Volunteers gear up for a whale of a reading
"Moby-Dick" fans from around the world have celebrated their own demanding quest. It was a marathon reading of Herman Melville's classic.
The New Bedford Whaling Museum in Massachusetts held its 20th annual nonstop reading of the seminal man vs. whale novel on Jan. 9-10. The event included a few new twists to mark the anniversary.
What started with just "a couple of die-hards and some grog," according to museum president and CEO James Russell, has grown into a much larger event. It concludes in a cover-to-cover, 25-hour reading of the book aloud by about 150 volunteers. Hundreds attend the live event and thousands more watch a live stream.
The event has become so popular that this year's reading spots were snapped up within an hour.
"This is my favorite museum event of the year," Russell said. "It touches on so many dimensions: the literary experience, the physical works of art, the theatrical performance, the workshops and focus groups."
The readers were young and old. They included Melville scholars and Melville descendants. They come from across the country and overseas. This year's celebrity reader was award-winning author Nathaniel Philbrick. He kicked things off by reading what has been called the most famous opening line in literature, "Call me Ishmael."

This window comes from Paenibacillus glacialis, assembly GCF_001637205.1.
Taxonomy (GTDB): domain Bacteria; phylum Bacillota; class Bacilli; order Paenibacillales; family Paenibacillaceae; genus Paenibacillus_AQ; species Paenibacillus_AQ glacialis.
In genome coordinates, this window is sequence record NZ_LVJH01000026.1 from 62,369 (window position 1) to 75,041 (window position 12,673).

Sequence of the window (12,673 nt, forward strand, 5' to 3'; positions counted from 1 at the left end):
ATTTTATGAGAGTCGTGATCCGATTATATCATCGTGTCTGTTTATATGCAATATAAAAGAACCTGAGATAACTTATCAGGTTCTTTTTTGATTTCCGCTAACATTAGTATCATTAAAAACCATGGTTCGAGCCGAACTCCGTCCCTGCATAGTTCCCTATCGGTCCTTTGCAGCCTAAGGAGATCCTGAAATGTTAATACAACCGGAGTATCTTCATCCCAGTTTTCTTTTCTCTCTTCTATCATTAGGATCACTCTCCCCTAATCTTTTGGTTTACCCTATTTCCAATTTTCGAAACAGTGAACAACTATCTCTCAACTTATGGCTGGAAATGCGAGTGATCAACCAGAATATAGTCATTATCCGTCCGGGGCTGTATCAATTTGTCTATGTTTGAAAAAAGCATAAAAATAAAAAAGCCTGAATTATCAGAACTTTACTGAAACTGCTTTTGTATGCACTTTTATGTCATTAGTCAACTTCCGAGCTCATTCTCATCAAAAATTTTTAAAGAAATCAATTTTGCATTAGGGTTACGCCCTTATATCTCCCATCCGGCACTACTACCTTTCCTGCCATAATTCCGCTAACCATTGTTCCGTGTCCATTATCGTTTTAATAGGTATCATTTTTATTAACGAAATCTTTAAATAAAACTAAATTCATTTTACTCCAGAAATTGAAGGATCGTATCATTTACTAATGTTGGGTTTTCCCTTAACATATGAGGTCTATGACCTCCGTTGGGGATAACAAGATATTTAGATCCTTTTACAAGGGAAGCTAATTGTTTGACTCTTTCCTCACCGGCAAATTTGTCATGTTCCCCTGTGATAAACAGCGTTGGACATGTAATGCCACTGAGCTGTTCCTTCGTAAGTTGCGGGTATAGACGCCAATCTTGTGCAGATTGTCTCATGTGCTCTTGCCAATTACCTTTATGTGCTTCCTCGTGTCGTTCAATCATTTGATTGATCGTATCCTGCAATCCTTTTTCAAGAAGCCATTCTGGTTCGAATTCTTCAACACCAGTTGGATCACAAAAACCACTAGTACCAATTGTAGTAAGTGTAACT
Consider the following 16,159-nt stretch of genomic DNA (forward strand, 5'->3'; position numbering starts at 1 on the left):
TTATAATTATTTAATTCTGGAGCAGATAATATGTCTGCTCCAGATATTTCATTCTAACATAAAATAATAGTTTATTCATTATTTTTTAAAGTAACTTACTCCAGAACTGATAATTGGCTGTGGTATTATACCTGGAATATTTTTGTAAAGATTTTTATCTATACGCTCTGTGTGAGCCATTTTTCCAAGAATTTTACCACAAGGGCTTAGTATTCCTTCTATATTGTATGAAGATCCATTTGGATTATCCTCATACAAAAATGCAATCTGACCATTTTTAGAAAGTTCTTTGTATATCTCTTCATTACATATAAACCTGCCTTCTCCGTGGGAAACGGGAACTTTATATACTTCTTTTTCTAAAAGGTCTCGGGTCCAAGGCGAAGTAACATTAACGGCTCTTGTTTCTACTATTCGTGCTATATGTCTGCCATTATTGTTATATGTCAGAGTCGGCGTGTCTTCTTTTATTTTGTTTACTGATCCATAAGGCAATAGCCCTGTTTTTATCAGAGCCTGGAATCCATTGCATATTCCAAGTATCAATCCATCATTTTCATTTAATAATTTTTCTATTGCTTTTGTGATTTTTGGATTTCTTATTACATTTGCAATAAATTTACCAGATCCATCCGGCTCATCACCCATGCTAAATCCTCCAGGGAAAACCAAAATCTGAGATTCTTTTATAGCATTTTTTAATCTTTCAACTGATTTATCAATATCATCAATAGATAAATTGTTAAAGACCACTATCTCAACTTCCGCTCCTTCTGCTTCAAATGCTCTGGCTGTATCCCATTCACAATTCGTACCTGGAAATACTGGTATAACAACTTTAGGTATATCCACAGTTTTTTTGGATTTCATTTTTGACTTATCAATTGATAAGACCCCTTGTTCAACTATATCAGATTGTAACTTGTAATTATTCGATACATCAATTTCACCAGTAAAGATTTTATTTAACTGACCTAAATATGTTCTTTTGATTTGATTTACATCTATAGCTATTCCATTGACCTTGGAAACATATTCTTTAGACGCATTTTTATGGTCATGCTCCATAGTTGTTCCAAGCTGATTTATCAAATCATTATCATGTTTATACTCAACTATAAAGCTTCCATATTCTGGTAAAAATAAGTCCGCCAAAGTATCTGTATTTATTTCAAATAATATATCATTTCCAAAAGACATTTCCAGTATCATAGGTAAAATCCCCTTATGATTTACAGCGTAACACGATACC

Portions were read in foreign languages. Those included Spanish, French and Dutch.
The reading moves through different galleries of the museum. At one point, it even sails up the cobblestone street to the Seamen's Bethel. It is called the Whaleman's Chapel in the novel.
New for this year was a four-hour reading of a Portuguese adaptation of "Moby-Dick." Also new was a two-hour children's version read by kids ages 8 to 12.
Philbrick wrote "In the Heart of the Sea." It won the National Book Award for nonfiction and was made into a movie of the same name. He called it an honor to get things started.
"It's written with such force and complexity and beautiful language," he said.
Philbrick confesses he didn't read "Moby-Dick" until he was "forced to" as a senior in high school. This was even though his father was a university English professor who specialized in American maritime literature. Now, he estimates he's read the book a dozen times.
"Ishmael was the best friend I had not met and I was completely harpooned," he said. "It's become like my personal bible."
Every year about 25 to 30 Melville aficionados manage to stay awake for the entire reading, Russell said.
"It's an immersive experience," he said.
CRITICAL THINKING QUESTION
Why are some people “forced” to read "Moby Dick"?
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